However, Konop also noted there is more change in broker assignments than there used to be, a change that he doesn’t like since he prefers long-term business relationships. Konop attributes this change to manufacturers seeking to improve their results.
The recent decision by some product manufacturers to assign their vending business to fewer brokers has not alarmed most operators. Most operators agree that the broker that services their needs properly will retain their business.
In some markets, broker expansions have given operators more sources to choose from. In other markets, consolidation has reduced the number of brokers for operators to work with.
Several operators noted that as brokers have consolidated, they have become responsible for larger portfolios, creating new challenges.
Some operators think brokers need the right number of lines in their portfolios to give the lines proper support. Too few products make it hard for a broker to be worth a lot of the operator’s time. Too many products make it hard for the broker to give the lines proper attention.
This issue is important to operators who have noticed that product manufacturers have cut back on their direct sales forces, giving brokers a larger support role.
“The nice thing about brokers is they know you and what your needs are,” said Emory Linder, president of Sun Dun Office Refreshments in Beltsville, Md., who noted that brokers have been especially helpful telling him about healthy options and “green” products.
Varying operator views
Geographic expansion in itself does not automatically translate into poorer service, most operators agree. The level of service depends on the broker’s capability and commitment.
Scott Guardino, general manager at Paramount Automated Food Systems in Pompano Beach, Fla. offered one of the more negative reviews of broker performance. The brokers that have expanded have moved the experienced sales people away from the “front lines” in the field and replaced them with less experienced people.
“There’s a dilution of talent; a dilution of attention (on the operator),” Guardino said. “The broker industry right now brings me reduced value.”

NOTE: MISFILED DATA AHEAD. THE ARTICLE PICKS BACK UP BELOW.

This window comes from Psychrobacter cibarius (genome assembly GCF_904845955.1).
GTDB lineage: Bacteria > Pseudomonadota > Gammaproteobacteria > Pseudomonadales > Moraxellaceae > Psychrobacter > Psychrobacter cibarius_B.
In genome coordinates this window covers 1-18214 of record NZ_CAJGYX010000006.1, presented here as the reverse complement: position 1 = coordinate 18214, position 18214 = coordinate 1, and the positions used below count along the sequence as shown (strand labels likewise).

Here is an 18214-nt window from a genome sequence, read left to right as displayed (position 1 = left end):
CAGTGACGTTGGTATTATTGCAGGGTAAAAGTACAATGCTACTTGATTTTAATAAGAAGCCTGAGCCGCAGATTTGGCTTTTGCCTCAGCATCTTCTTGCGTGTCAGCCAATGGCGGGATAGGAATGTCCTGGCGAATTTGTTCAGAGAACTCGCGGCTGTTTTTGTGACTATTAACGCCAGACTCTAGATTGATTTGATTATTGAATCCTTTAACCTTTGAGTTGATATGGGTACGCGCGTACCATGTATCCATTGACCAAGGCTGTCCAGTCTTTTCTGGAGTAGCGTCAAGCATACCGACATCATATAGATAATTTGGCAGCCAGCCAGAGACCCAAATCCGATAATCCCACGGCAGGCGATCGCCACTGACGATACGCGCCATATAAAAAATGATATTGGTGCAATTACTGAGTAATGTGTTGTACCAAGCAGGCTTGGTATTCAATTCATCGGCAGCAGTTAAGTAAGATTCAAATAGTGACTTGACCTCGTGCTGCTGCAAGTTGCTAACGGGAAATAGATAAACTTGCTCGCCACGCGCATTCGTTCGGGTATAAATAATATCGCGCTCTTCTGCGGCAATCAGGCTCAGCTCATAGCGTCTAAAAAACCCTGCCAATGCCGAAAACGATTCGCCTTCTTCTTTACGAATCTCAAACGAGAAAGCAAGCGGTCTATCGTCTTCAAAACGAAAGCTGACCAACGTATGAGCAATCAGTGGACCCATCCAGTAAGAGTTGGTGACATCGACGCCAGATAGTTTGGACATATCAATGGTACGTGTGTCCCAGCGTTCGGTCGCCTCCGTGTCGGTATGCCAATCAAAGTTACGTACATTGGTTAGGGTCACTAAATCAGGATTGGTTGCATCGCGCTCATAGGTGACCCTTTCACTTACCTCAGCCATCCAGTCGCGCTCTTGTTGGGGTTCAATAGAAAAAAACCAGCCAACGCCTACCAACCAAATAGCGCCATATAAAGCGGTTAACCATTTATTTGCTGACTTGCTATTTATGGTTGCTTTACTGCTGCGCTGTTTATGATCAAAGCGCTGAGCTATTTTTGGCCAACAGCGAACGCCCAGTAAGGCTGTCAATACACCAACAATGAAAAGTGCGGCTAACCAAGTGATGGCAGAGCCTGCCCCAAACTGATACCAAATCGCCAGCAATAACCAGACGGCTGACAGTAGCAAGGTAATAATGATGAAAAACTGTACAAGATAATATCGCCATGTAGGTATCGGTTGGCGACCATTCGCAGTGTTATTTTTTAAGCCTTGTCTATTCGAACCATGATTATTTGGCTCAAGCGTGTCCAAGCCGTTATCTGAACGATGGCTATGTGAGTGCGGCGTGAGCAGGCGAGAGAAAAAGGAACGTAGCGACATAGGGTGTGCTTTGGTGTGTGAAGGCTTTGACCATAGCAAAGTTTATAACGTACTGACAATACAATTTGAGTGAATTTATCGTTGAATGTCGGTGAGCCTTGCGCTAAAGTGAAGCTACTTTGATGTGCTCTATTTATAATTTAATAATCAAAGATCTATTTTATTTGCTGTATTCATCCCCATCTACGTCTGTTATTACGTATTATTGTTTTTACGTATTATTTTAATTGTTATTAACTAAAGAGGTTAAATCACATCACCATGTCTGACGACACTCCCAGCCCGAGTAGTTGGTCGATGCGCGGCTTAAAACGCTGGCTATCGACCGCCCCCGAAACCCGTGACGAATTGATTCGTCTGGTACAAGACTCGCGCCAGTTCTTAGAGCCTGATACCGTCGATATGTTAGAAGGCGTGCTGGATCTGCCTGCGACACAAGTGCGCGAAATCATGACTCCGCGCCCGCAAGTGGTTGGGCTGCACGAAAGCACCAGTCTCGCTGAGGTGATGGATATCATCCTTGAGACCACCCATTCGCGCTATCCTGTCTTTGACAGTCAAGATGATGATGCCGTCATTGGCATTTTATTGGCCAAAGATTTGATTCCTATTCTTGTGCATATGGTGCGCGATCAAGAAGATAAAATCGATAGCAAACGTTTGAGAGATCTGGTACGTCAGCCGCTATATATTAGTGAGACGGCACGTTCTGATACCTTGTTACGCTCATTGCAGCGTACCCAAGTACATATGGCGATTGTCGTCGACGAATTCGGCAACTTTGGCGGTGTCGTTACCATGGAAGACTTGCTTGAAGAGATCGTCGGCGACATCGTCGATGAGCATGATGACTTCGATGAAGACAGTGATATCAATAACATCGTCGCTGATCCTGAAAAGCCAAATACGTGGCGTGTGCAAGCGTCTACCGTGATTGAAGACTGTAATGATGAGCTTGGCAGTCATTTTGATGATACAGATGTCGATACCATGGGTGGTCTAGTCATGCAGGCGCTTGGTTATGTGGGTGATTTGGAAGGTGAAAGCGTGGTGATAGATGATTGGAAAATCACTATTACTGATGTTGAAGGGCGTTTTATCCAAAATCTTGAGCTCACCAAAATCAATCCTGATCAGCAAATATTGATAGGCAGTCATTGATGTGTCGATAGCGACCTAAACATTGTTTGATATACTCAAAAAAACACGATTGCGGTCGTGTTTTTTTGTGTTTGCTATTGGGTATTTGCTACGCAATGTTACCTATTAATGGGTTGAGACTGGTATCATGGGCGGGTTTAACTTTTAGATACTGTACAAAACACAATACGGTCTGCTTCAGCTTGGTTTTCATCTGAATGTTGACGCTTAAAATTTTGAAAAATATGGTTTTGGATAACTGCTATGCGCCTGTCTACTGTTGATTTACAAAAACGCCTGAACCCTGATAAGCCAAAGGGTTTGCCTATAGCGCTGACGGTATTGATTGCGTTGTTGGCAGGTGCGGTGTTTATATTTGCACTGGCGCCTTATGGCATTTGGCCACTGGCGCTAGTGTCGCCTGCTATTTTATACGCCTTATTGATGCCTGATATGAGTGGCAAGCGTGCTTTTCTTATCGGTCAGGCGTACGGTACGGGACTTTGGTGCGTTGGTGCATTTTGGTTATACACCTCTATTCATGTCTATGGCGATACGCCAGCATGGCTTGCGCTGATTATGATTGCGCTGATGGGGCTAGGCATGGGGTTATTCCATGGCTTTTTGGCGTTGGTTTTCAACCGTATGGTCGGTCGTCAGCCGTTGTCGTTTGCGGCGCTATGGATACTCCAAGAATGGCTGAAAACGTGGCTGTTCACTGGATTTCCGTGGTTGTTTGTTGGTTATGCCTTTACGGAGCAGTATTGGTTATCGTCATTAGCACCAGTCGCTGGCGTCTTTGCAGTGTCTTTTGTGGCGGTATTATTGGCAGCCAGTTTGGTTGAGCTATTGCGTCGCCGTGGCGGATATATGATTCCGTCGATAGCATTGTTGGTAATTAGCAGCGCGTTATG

Larry Pugh, general manager of Mid-South Food Services in Aberdeen, N.C., said he gets less broker attention than 10 years ago, but the quality he gets is better. He credits G & J Marketing, with its wide geographic perspective, with giving him good insight into the changing market. “It’s a real good source of information about what’s going on in the industry,” said Pugh.
“The ones that I have now certainly are the cream of the crop,” said Becky Palazzola, co-owner of A Matter of Taste in Northridge, Calif. “I don’t feel that any line is slighted. They’re very good at bringing me the new items.”
The argument for high volume
Stu Case said strength in numbers as well as the opportunity to be part of an organization that would cover all 50 states were his primary considerations when in 2008 he and his partner, Bob Mattias, merged Yorba Linda, Calif.-based Pacific Brokerage with Hollywood, Fla.-based Burdette Beckmann Inc. Case said the declining vending market was also a consideration, but this was secondary. “This is still going to be a viable industry,” Case said.
Case said the consolidation that has occurred among brokers is a natural evolution for an industry that was launched by entrepreneurs and family operations.
“There’s much more you can bring to the table as far as coordinated marketing activities and coordinated strategies,” Case said, citing the benefits of a larger organization. He pointed to a dedicated marketing staff and a statistical group that gathers data from distributors, reporting services, rebate processors and other retail channels to assemble into a variety of beneficial reports for vending operators. “That’s hard to do as a smaller company,” Case said.
Richard Atnip, president of the Atnip Co. Inc. in Fullerton, Calif., agreed with Case. “That broker infrastructure brings a lot of strength to the operator,” he said.